My name is Jonathan I am 49 and was born in West Hartford, Connecticut. Went to school at Boston University and New England Conservatory as a French Horn player. Dropped out of school to freelance, played in the Boston Opera Company, full time extra with the Boston Symphony, etc. Went to Tanglewood and the Berkshire Music Center, played principle horn with the Atlantic Symphony in Halifax, Nova Scotia, fell in love with Canada but left to play with a touring symphony in Germany, Philharmonia Hungaric. Spent the next 10 years traveling around the world with this orchestra. I developed serious and chronic asthma while in Germany, had to stop playing. Learned to be a florist while in Germany and aprenticed for 5 years. Returned to Halifax and opened a floral and gourmet food shop there, did flowers for the Queen, the G-8 Summit in `95, and quite a few movies that have been filmed here. I finally received my Canadian citizenship a year ago. My partner and I started to travel to Latin America 6 years ago, mainly on eco-tourist type trips, Costa Rica, Argentina, Brazil, Equador, Peru, and spent an amazing month last year traveling around in some of the colonial cities of Mexico, Guanajuato, Zacatecas, Real de Catorce, etc.

After 16 grueling years in retail my partner and I decided to sell our business and think about a new life in Mexico. We are trying to sell our house here in Halifax and hope to make a move within the year, taking our time to find the right situation and environment.

We are fluent in German and are having a hell of a time with Spanish, the Deutsch just keeps popping into our heads.

Again, thanks for creating such a great thread.


JohnnyBoy

Mar 4, 2006, 10:30 AM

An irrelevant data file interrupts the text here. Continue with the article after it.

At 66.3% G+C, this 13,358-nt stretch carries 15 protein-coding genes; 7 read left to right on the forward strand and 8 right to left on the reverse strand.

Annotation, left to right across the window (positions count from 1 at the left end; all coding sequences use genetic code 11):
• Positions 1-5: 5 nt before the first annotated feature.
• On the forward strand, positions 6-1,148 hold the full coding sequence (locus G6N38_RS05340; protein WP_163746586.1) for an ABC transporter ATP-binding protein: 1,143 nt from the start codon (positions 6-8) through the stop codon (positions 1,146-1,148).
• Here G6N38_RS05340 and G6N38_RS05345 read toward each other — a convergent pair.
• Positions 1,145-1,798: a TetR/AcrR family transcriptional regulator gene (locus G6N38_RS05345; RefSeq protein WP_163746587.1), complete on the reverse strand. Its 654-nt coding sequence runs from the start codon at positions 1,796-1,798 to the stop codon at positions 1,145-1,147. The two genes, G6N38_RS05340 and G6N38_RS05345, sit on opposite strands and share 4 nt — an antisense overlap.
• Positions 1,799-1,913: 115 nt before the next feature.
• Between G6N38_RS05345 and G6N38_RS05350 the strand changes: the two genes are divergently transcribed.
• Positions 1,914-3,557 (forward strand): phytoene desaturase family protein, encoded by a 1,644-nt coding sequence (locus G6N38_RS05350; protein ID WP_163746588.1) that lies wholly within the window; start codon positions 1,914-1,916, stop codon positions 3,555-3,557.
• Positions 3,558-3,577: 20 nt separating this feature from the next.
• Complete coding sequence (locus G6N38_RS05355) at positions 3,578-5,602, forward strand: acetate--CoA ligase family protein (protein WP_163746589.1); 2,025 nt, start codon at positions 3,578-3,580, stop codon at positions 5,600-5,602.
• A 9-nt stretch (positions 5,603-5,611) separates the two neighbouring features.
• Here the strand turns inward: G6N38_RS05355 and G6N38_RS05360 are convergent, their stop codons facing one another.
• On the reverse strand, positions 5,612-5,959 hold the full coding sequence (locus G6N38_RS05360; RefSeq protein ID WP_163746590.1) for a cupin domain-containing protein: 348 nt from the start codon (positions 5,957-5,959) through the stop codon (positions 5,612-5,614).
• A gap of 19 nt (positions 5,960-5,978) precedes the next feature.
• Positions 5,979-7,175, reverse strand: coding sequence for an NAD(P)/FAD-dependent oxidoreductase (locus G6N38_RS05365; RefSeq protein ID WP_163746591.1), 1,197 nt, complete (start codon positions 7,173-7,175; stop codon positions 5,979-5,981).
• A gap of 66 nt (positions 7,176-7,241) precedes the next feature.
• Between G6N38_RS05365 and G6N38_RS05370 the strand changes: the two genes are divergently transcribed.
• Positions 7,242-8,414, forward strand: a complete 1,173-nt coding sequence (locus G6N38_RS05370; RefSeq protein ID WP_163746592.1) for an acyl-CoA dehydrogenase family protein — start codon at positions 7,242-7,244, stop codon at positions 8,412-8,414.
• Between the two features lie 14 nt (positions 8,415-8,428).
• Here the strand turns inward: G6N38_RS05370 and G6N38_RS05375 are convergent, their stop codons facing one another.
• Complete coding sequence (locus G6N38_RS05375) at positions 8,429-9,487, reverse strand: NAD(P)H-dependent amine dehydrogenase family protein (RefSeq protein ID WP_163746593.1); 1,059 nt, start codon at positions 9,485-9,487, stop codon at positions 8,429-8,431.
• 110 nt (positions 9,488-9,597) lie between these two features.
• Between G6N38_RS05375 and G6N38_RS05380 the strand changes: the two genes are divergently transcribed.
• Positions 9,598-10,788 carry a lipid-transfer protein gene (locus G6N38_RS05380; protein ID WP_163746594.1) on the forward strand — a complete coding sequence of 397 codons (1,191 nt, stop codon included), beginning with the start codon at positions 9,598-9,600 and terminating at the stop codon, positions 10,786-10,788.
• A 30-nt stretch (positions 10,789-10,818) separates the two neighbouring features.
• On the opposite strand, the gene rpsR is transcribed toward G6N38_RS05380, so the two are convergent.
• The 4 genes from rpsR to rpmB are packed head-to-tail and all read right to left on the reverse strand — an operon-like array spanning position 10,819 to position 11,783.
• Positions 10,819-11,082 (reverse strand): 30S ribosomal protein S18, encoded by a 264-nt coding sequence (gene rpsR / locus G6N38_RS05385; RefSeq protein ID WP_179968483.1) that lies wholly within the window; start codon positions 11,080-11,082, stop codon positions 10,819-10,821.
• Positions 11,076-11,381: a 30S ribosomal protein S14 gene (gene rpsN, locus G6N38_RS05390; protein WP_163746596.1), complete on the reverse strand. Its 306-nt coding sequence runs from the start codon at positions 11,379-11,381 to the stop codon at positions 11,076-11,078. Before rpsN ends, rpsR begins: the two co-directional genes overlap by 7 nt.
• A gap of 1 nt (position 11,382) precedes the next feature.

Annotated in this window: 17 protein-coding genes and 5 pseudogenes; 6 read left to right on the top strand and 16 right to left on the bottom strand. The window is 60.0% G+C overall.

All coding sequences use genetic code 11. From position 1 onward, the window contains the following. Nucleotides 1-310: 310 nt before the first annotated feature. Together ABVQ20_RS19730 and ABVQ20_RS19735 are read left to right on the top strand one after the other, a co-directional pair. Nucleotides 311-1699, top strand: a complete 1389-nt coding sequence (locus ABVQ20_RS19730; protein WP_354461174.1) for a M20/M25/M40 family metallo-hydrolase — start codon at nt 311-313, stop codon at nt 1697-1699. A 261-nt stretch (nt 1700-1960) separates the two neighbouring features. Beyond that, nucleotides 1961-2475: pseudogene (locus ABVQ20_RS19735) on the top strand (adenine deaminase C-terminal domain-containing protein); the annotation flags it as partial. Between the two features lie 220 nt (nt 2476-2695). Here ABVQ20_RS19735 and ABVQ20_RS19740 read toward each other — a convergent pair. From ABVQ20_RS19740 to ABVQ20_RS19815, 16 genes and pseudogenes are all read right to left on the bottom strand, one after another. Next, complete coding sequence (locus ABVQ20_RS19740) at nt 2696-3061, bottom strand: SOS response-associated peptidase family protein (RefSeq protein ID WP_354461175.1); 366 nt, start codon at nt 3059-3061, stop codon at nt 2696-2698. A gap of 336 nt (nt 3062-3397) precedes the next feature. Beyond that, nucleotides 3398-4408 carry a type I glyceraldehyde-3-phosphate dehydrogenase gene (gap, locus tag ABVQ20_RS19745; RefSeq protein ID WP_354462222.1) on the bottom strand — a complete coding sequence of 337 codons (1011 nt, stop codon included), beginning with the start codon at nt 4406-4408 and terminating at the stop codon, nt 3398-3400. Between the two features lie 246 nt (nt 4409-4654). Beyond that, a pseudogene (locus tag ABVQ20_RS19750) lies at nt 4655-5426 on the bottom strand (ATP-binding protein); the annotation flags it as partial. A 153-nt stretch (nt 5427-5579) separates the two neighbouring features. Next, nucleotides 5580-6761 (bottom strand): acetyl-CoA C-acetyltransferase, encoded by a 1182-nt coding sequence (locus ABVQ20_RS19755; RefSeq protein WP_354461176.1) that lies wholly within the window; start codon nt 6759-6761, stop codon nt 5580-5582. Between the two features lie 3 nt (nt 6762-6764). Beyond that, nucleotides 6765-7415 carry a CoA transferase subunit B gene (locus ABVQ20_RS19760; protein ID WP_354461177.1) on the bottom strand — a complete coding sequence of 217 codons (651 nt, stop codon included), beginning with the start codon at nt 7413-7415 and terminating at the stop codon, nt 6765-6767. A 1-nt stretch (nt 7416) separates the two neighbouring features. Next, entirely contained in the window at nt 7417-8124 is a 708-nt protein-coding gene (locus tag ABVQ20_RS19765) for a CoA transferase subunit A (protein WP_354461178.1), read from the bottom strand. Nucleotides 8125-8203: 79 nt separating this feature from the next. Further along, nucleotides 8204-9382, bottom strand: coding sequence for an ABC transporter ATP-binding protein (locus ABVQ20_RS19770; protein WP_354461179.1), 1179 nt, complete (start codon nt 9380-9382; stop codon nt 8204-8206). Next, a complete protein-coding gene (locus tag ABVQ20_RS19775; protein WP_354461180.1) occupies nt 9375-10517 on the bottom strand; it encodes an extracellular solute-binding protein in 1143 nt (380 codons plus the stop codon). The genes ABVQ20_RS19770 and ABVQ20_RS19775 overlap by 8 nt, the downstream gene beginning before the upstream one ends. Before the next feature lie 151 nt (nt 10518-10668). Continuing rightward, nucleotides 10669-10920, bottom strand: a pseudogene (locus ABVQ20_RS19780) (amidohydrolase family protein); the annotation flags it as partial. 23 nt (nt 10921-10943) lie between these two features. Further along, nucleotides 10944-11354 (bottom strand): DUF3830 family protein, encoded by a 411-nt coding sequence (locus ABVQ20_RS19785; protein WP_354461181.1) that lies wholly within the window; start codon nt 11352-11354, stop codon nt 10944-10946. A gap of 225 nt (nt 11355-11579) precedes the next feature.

Post #35 of 92 (31053 views)

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Re: [Rolly] Introduce yourself

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I have been reading along on this thread for a couple of weeks now and have enjoyed it immensely. I am reluctant to reply because I am not in Mexico yet. But I joined MexConnect hoping to get answers to a myriad of picky little questions I have, and I have met with some success. So I figured maybe if I contribute to this thread that something about me, my background, my plans will inspire some of you to reply to me. I am anxious to make friends and connections.

I am 61. In was born a raised through high school in Ogden, Utah. Served a Mormon mission in Switzerland Italy, learning two foreign languages (German and Italian) in the process. Did 2 years in the US Army at the height of the Vietnam War but managed to remain stateside the whole despite having an infantry MOS. I did my undergraduate study at Weber State College in German. One year of graduate school at the University of Rome in Italy on a Rotary Club International scholarship where I studied Latin. Then more graduate work at the University of Kansas.